It marked the birth of a new industry. In the course of the ensuing twenty years titanium pigments outstripped the production and sale of lithopone and white lead. In the United States production rapidly mounted and by 1940 more than 100,000 tons of pure TiO2, having a value in excess of $40,000,000 were manufactured and sold. In Europe and other parts of the world, too, the industry took serious hold and production mounted to approximately one third of the United States tonnage. By 1944 American production had risen to 133,000 tons of pure TiO2. Most of the sales were not in the form of pure TiO2 but in the form of extended pigments that is, pigments composed of TiO2 chemically united or mechanically mixed with other ingredients.
Throughout this period prices were repeatedly reduced and only once, in 1941, increased.
At or about the time of the outbreak of World War II [this point of time is taken arbitrarily] we find this industry predominantly occupied in the United States by two producers, NL and DP, who supplied, in 1939, 73,645 tons out of a total of 82,940 tons. The balance of 9,295 tons is produced by American Zirconium, a licensee of both NL and DP and by Virginia Chemical, a licensee of DP. We further find a complete absence of imports of titanium products from abroad, and complete absence of exports from the United States, except to the countries of the Western Hemisphere.
In order to understand how this condition of affairs came to be, it is necessary to review the provisions of the mentioned contract of 1920 and briefly to relate the history of the persistence of its principles in more than 60 agreements subsequently executed.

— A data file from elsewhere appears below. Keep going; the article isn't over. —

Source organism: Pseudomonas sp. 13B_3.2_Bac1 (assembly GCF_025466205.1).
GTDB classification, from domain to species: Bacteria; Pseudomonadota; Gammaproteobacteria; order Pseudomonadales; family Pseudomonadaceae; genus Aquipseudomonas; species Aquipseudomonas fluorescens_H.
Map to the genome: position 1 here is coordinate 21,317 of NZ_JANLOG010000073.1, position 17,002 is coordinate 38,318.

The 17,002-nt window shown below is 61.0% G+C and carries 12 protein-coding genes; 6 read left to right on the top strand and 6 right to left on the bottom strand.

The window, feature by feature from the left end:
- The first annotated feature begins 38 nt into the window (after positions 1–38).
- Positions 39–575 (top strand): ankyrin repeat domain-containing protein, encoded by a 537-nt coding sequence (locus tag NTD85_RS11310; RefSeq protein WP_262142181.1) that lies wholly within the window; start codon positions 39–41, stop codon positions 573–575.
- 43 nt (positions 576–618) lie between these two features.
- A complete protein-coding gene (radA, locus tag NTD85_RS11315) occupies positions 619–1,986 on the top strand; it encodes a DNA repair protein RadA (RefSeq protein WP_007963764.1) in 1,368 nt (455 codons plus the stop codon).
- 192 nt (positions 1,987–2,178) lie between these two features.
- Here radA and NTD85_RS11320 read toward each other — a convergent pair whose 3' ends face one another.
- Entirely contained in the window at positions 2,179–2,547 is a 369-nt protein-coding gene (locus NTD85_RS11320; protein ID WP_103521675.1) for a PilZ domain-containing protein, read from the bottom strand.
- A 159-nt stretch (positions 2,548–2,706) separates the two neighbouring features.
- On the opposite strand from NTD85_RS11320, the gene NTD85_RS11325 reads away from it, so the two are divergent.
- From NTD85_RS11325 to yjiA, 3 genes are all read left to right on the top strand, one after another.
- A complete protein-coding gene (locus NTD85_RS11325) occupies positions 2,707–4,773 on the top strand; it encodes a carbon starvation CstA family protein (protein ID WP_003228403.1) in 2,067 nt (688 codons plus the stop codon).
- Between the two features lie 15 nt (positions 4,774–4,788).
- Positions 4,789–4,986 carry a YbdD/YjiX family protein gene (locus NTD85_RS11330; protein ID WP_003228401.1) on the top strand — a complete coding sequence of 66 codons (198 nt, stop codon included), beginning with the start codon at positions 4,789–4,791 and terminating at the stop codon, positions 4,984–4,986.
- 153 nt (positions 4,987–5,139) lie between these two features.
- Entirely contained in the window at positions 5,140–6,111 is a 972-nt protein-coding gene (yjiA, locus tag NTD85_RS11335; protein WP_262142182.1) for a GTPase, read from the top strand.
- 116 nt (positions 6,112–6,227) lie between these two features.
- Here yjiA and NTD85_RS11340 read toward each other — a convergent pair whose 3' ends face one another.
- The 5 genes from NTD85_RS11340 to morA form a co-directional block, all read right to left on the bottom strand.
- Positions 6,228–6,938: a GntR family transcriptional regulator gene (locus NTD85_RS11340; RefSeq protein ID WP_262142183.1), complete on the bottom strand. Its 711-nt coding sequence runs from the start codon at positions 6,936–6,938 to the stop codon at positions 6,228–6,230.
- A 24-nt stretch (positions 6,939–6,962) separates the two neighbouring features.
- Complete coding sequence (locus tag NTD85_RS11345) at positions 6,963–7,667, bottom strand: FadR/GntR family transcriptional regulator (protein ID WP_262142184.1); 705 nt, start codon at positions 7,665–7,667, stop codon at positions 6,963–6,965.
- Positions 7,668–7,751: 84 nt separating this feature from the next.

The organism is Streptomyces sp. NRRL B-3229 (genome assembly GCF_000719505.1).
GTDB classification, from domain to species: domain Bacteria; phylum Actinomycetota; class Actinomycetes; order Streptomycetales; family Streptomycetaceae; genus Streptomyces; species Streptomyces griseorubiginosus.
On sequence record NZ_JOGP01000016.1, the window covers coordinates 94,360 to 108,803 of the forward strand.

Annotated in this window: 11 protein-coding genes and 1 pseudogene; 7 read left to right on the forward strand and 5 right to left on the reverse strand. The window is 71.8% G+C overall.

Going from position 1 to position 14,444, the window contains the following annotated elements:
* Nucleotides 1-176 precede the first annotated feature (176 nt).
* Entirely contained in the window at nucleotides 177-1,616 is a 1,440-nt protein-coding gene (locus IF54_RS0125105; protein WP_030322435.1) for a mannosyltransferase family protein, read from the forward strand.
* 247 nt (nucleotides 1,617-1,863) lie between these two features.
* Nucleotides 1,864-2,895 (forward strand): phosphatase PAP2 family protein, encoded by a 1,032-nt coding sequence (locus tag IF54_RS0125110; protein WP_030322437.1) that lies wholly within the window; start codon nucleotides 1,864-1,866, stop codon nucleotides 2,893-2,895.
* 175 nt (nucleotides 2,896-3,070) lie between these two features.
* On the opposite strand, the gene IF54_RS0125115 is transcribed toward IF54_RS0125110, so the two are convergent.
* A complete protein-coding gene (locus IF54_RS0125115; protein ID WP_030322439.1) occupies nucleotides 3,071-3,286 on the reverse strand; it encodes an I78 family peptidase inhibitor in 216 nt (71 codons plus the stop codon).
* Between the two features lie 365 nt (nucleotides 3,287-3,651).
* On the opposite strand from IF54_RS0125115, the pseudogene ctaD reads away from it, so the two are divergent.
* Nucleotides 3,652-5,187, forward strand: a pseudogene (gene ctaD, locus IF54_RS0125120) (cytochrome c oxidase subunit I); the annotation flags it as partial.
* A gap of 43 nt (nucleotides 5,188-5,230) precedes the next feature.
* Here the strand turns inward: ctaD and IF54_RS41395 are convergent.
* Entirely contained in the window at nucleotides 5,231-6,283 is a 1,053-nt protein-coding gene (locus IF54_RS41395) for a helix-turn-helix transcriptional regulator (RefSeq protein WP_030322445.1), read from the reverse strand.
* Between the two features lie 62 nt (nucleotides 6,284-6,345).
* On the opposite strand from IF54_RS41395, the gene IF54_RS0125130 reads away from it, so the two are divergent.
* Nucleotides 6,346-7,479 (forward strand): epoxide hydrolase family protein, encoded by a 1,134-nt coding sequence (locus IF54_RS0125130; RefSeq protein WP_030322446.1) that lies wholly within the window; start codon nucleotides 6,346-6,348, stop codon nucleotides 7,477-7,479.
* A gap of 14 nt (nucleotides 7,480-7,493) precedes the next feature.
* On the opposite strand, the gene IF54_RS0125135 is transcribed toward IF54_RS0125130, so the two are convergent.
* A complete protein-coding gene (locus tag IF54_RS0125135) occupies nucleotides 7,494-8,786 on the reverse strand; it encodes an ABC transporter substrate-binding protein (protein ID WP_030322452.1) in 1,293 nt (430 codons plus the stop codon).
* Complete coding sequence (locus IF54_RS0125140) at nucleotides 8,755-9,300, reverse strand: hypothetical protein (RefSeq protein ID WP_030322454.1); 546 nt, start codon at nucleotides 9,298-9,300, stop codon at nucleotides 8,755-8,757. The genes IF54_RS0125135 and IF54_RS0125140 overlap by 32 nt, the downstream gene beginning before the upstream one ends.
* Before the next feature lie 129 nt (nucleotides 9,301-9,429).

The 1920 agreement between TP and TAS provided:
The preamble recited that each of the parties owned and expected to own certain patents and that each desired to obtain rights under the patents owned by the other, within the "licensed field."
"Licensed field" was defined to include all substances consisting of or containing above two per cent. of titanium, or a compound or compounds thereof, unless such substances contained by weight more than five per cent. of a metal other than titanium in its purely metallic state, and all apparatus, methods, and processes useful in the obtainment or manufacture or use of said substances.
TP agreed to grant to TAS and TAS accepted a license, exclusive of all others including TP, to manufacture, use, and sell each and every invention improvement, or subject matter in the licensed field, under existing or future letters patent; but only in or for territories outside of North America and South America.
TAS agreed to grant to TP and TP accepted a license, exclusive of all others, including TAS, identical in scope and extent except that it was limited to and for the territories within North America (defined to include Central America and Panama).
*518 Each party granted the other a nonexclusive license to use or sell, under patents issued by South American countries, but only in South America.
The parties agreed to make available to each other copies of patent applications; and detailed provision was made for the prosecution of patent applications and the maintenance of patents within the territory of each party respectively.
Each party agreed never to question the validity of the patents of the other.
TAS appointed TP its sole agent for the introduction into and sale in North America of all products of TAS in the licensed field. Such importation into the United States could take place only upon the order of the agent; and the sales in North America were to be made at prices and upon conditions fixed by the agent.
TP similarly appointed TAS its sole agent for introduction and sale, outside of North and South America, of all TP products in the licensed field.
Each party was permitted to import into the territory of the other finished articles, such as paint, glass, rubber, in which a titanium product had been used as a raw material but only when the titanium product did not constitute such an important part of the finished article that its sale would substantially interfere with sales of its own products by the other party within its own territory.